Table at Third & Fairfax is a weekly dining column in 2023 where Food and Drink editor Patricia Kelly Yeo will eat her way through the Original Farmers Market. Each column will drop on Thursday for a week-by-week recap of her journey through the classic L.A. tourist attraction. Last week, Kelly visited Du-par’s again.
At long last, it’s time for the free chips and salsa at El Granjero Cantina (est. 2021), the full-service Mexican restaurant on the outskirts of the market. From the wall of colorful backlit “TACO” signs to the large, cheery-looking patio overlooking Marmalade Café, Zara and the beginning of the Grove, it’s clear this newer addition to the Original Farmers Market doesn’t traffic in ideas of authenticity. Instead, the expansive menu aims to please just about anyone with plenty of healthful bowls alongside the usual mix of antojitos, tacos, burritos and sizzling fajita platters.
For the last eight months, I’ve mostly bypassed the restaurant, my eyes occasionally lingering on the bright flowers painted outside. During the day, when most of my visits happen, the restaurant usually isn’t that busy. On the Monday evening I visit, I’m surprised to find a decent chunk of the dining room and patio areas occupied. After I meet up with a friend, we decide to order a whole smorgasbord of items: Hot Cheetos covered in nacho cheese ($7), carne asada fries ($24.95), a plato mixto with a carnitas taco, tomatillo chicken taco and a chicken enchilada ($26.95) and, off the specials menu, a sweet corn tamale ($7.95) plus two margaritas.
Before all that, we dig into the complimentary chips and what appears to be a salsa molcajete roja. The chips are excellent, but for such a dark, smoky-looking salsa, the sauce lacks nuance and depth. It takes a frustratingly long time to receive water glasses or silverware, so our hands get slightly sticky picking up the cheesy Hot Cheetos, the first dish to arrive from our order. Within half an hour, all of our dishes arrive at the table.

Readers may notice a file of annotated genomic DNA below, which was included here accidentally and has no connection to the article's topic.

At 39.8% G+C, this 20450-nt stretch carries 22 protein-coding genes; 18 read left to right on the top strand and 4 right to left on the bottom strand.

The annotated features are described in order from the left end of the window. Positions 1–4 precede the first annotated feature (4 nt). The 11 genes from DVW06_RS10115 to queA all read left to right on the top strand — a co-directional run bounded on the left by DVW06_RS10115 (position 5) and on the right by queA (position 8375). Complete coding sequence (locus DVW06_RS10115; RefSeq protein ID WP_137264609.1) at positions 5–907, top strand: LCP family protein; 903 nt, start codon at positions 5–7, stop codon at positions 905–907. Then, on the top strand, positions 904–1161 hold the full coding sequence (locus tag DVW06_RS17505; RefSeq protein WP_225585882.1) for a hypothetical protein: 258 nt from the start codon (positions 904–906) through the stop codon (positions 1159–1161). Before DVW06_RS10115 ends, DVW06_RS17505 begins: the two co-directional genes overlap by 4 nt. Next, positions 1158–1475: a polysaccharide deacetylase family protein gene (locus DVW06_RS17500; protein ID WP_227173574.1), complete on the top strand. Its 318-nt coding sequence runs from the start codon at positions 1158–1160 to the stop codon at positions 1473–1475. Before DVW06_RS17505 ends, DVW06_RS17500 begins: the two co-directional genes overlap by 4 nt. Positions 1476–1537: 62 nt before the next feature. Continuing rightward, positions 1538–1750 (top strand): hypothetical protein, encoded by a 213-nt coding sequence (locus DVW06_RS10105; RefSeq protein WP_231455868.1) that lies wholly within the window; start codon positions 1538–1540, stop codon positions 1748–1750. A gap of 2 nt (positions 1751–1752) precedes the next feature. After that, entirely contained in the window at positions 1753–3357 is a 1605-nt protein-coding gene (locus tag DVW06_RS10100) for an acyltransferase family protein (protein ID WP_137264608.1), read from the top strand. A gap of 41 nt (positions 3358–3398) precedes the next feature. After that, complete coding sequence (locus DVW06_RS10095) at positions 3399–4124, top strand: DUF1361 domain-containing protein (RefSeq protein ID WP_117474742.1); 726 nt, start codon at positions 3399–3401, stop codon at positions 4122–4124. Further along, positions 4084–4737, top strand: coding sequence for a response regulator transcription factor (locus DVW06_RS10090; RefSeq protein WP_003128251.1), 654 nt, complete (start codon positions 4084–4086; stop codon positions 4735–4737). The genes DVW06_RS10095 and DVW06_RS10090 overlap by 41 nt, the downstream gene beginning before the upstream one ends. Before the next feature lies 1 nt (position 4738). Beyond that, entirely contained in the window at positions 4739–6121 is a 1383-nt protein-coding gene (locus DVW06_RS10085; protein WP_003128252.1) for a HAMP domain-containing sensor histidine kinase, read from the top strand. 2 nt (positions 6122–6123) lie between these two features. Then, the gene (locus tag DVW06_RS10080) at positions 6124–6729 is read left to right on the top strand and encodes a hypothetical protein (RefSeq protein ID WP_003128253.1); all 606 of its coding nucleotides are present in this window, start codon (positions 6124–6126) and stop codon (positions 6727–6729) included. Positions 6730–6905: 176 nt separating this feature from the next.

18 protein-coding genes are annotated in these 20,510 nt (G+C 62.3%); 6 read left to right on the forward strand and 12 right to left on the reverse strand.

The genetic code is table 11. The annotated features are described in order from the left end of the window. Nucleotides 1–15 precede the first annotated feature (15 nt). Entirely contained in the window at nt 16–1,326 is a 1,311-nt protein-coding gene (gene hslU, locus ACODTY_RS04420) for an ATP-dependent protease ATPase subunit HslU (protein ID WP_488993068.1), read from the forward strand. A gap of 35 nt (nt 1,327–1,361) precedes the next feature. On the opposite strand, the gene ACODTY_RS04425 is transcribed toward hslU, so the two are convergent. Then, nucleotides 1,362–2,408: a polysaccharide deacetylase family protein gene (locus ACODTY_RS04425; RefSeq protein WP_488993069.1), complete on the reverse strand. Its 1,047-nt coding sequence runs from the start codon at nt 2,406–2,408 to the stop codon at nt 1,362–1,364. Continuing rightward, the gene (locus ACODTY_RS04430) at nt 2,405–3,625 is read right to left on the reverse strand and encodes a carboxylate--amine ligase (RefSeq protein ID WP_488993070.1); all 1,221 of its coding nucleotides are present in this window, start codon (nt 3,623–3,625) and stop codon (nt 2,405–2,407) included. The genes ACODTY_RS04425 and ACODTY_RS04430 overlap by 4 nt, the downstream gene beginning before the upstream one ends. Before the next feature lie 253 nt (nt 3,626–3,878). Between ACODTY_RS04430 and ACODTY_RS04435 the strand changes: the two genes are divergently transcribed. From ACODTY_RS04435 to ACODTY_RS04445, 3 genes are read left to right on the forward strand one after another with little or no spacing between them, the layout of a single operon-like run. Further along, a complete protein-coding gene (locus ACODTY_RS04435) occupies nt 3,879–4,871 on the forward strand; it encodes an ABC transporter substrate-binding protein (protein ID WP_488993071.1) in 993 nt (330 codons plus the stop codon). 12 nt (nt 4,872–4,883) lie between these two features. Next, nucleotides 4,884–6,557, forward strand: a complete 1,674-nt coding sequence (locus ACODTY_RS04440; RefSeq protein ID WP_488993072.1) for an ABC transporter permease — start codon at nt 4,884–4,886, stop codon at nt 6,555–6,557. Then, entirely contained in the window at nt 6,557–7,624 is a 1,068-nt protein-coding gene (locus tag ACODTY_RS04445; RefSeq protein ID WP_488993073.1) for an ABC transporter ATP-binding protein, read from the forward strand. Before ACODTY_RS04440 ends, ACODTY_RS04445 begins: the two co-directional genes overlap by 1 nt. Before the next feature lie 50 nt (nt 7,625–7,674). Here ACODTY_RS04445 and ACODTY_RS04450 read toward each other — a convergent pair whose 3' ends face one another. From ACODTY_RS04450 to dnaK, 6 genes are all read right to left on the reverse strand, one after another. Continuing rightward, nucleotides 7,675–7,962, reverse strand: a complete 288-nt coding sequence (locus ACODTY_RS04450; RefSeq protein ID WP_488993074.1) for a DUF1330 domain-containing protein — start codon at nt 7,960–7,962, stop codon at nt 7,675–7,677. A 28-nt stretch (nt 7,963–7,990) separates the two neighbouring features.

Since my last Mexican meal at the Farmers Market, I’ve managed to finally visit El Cholo for the first time. At their Santa Monica location on a Monday evening, the service was friendly and fast, and the food was altogether delicious and comforting. I’m thinking of my meal there and past dinners at Casa Vega, El Compadre and El Coyote (all old-school Mexican icons) when I taste the stringy, overcooked carne asada topping the fries. It’s disappointing, especially for a dish that a Time Out reader specifically shouted out via Instagram comment.
None of the three major components of the plato mixto stand out either. The pork is largely flavorless, the tomatillo chicken is just fine and the chicken enchilada lacks structural integrity. The best part of the plate is the refried black beans and cilantro lime rice. We almost forget the sweet corn tamale, which ends up being the best thing we order. Delicate and light, the tamale almost doesn’t need the side of sour cream accompanying it.
Though I’m looking forward to the prospect of churros, our server informs us that they’re no longer available that day, so my friend and I grab the check and part ways, promising to schedule a double date soon for the original El Cholo. “There’s no better place in L.A. to people-watch,” El Granjero Cantina’s website says. I can attest to the fact it’s a decent place to people-watch, but if you’re craving delicious Mexican American cuisine, look anywhere but here.
Meals from Table at Third & Fairfax fall into three categories: Skip It, Worth Trying and Must Have.
Vendor: El Granjero Cantina
Order: Cheesy Hot Cheetos, carne asada fries, plato mixto (carnitas taco, tomatillo chicken taco and chicken enchilada), sweet corn tamale, classic margarita, seasonal fruit margarita
Verdict: Skip It. Unless you’re looking for a margarita, you’ll find better food inside the older parts of the market itself.